2. Inbound Marketing, which consists of activities designed to encourage potential customers to develop a level of interest and interaction with your company that “pulls,” i.e., persuades, them to do business with your company as a result of the trust and confidence developed through the ongoing engagement.  Online activities play a dominant role in Inbound Marketing, including social media, newsletters and blogs.  The Inbound Marketing audience is self-selected, as there is always the ability to opt-out of the communication and theoretically this cohort is more likely to do business.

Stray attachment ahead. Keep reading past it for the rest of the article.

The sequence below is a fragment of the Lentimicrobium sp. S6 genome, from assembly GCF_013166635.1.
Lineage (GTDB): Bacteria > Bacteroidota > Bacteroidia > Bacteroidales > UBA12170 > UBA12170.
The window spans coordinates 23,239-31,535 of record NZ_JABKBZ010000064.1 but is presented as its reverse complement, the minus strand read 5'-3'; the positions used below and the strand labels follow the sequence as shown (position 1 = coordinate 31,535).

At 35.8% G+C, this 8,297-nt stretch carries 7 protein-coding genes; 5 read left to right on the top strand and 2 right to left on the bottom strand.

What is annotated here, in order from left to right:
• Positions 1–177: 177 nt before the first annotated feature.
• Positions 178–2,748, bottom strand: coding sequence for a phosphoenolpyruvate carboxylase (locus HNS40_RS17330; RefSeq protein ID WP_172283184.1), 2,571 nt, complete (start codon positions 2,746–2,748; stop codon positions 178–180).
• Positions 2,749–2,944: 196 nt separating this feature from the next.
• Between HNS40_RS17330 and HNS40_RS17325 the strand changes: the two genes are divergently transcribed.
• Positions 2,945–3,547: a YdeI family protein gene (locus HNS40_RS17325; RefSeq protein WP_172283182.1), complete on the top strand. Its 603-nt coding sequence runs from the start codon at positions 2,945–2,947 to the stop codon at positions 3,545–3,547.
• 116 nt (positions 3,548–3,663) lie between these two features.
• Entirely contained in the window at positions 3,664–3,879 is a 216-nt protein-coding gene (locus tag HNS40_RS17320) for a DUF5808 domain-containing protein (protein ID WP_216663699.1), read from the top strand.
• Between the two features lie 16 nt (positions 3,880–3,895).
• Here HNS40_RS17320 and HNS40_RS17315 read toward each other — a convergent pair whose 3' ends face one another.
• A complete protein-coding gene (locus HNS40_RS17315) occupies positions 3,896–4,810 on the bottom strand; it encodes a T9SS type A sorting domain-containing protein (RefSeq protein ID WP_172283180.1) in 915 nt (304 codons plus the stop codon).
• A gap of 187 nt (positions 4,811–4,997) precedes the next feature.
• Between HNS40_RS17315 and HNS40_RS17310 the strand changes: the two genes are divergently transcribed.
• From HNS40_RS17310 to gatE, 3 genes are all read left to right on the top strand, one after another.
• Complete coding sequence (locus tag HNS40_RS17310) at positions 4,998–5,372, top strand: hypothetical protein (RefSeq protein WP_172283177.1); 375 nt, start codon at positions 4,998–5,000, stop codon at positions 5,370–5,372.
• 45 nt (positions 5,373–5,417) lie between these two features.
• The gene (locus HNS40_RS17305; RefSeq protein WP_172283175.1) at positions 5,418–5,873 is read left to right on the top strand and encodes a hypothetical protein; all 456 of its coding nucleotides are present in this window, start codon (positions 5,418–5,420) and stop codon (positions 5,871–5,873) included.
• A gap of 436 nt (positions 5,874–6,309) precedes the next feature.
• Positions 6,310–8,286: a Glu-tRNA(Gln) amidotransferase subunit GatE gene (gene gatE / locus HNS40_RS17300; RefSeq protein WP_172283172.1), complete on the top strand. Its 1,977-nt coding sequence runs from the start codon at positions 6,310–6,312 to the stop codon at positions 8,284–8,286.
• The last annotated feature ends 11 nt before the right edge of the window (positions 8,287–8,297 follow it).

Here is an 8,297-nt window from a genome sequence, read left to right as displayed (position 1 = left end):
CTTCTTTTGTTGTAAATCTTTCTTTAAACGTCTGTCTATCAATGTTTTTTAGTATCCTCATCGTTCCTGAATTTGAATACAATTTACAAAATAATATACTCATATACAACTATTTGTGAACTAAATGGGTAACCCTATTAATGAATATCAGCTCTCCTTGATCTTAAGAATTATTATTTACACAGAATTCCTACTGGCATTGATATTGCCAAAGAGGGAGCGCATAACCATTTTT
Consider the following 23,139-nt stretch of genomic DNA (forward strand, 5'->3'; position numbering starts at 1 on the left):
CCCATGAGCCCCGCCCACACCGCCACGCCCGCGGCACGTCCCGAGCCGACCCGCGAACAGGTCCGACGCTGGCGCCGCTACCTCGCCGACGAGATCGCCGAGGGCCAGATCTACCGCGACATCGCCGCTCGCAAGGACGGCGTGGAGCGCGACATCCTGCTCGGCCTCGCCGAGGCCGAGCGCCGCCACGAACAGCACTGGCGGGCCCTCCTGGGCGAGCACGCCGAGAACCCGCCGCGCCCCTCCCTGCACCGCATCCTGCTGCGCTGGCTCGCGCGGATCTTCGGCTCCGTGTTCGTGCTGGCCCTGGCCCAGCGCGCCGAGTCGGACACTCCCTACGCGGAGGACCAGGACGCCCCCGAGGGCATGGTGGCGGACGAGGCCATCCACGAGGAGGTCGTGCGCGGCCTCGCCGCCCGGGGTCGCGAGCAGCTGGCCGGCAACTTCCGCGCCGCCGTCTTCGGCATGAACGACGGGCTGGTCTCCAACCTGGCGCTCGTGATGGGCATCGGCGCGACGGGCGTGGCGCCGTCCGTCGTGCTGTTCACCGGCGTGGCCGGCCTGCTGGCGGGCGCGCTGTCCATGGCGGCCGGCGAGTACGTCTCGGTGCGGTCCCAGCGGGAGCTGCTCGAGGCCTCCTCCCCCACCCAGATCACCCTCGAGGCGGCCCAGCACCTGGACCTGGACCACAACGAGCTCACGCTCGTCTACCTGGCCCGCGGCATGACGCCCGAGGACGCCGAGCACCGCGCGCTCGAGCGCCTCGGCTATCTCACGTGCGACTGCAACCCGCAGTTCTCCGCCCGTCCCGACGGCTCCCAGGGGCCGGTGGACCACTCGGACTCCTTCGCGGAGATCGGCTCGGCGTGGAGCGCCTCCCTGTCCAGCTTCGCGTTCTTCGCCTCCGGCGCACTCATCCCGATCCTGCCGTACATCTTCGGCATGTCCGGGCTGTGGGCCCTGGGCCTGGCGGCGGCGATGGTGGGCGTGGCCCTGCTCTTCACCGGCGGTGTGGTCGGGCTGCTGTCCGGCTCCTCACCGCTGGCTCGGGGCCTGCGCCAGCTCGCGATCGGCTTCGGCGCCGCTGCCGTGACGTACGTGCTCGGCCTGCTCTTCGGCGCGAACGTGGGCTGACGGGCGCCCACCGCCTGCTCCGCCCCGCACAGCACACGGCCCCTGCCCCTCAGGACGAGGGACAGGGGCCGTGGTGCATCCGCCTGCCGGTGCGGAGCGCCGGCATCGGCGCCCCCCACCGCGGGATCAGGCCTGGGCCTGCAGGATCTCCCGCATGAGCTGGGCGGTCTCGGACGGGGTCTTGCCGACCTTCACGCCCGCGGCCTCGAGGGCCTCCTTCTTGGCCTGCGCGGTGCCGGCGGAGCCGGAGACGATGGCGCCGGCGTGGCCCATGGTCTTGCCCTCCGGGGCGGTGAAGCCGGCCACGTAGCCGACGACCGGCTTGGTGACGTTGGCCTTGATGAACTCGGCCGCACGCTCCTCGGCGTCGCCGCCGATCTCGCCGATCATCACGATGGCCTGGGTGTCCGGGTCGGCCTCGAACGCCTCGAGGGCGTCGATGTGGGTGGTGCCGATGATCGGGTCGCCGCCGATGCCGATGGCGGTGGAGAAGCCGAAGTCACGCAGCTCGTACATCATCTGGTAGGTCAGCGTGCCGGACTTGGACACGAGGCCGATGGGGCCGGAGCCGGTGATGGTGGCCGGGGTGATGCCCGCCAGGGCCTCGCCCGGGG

The purpose of creating and executing an Outbound Marketing strategy is to generate Inbound Marketing inquiries by potential customers.  If your business fails to encourage Inbound Marketing,  your venture most likely will not achieve the financial success that you would like.  Inbound Marketing is where the money is made.

An Inbound Marketing call can lead to billable hours or a sale that makes your month, or leave you kicking yourself because you mishandled an objection or forgot to ask an important question.  Let’s see how you can design successful response guidelines.  Grant Cardone, selling skills guru and author of If You’re Not First, You’re Last: Sales Strategies to Dominate Your Market (2010), breaks down his very useful Inbound Marketing call technique: